Postponed: The Threads of Time opens at Waterworks

Published 12:00 am Thursday, September 13, 2018

Postponed as of 9-13; it will be rescheduled for November or December. The gallery will be open Thursday and Friday, 10 a.m.-5 p.m. 

Friday: Waterworks Fall/Winter opening reception for ‘The Threads of Time’ 5:30-8 p.m. Sept. 14: Reception and artists talk

The new fall exhibition, The Threads of Time, opened at Waterworks Sept. 8. Three solo artists use a variety of media as a metaphor to weave together the fabric of our history, culture, and personal relationships.

BedNotes, a new collection of contemporary textile and mixed media works by Stephanie Woods, looks at concepts of the African American family viewed through and inspired by generational photographs.

An ongoing series of large-scale canvas photographs, The Mill Kids by Barry Moore illustrates the lives that were impacted by the textile industry and the child labor laws of that era.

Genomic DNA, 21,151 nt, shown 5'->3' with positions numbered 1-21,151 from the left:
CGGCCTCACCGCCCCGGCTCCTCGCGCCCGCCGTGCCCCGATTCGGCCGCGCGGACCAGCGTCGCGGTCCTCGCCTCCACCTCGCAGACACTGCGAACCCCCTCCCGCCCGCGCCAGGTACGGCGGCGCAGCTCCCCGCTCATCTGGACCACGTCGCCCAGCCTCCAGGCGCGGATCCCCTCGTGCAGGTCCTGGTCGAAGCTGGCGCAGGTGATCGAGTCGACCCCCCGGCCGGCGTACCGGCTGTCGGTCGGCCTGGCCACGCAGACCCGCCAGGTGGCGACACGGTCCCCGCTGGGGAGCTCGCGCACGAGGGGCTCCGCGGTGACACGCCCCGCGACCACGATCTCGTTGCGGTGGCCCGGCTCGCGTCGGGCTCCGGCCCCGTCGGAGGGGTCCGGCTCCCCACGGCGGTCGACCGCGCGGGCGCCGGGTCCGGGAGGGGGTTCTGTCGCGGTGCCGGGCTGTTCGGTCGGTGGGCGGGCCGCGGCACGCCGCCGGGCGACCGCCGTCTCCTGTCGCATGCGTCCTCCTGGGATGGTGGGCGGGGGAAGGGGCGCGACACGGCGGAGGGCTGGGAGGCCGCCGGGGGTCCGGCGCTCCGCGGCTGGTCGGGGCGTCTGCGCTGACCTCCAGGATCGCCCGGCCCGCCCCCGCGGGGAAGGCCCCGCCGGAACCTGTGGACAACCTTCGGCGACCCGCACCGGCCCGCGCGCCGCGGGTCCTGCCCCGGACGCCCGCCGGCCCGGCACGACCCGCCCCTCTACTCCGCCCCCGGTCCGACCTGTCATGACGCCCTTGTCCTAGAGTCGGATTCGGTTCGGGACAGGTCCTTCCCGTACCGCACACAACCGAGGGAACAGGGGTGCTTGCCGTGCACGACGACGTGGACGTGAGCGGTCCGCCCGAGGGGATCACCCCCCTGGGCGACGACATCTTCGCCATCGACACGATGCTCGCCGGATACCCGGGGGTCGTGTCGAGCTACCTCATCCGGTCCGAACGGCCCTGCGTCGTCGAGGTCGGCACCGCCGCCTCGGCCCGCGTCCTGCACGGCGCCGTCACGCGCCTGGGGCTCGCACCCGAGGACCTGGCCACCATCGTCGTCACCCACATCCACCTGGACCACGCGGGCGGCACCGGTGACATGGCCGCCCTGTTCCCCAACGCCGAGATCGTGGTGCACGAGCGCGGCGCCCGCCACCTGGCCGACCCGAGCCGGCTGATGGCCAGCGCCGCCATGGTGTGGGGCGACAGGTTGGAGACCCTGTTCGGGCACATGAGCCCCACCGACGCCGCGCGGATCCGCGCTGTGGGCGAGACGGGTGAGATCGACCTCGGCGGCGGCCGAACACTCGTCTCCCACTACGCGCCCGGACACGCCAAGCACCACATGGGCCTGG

Elaine Fleck’s Interwoven, brings together her love of textiles and painting to create images of strength and complexity in her nature-inspired paintings on fabric.

Meet the artists at the Opening Reception on Friday, Sept. 14, 5:30-8 p.m.. A special presentation will be made at 6:15 p.m. Light refreshments will be served; there is no charge to attend.

Admission is always free at Waterworks, 123 East Liberty St. Galleries are open Monday-Friday, 10 a.m.-5 p.m., and Saturday 10 a.m.-2 p.m.

Osborne and Woodson Galleries:
STEPHANIE J. WOODS, BedNotes – textiles and mixed media
Stephanie Woods askes the question “What are the ways we mask and transform our identities before entering the world each day?” and she explores the answer to that question through her work.

Norvell Gallery: BARRY L. MOORE, The Mill

Kids – digitally modified canvas photographs
When Barry Moore, a retired textile worker, first saw the “mill kid” images by photographer Lewis Wickes Hine, he “was stricken by the fact that my life and security may be directly or indirectly due to child labor.” Intrigued by Hine’s circa 1908-1914 monochrome photographs, Moore began to manipulate the images singling out the children to “give them the spotlight they deserve.”

Stanback Gallery Hall and Y P G Gallery: ELAINE FLECK, Interwoven – mixed media paintings
“Textures are what excite me; the woven or hand knit texture of fabrics and the rich tapestry of nature. Years ago I created a way to merge my love of textile art and painting” explains Fleck.

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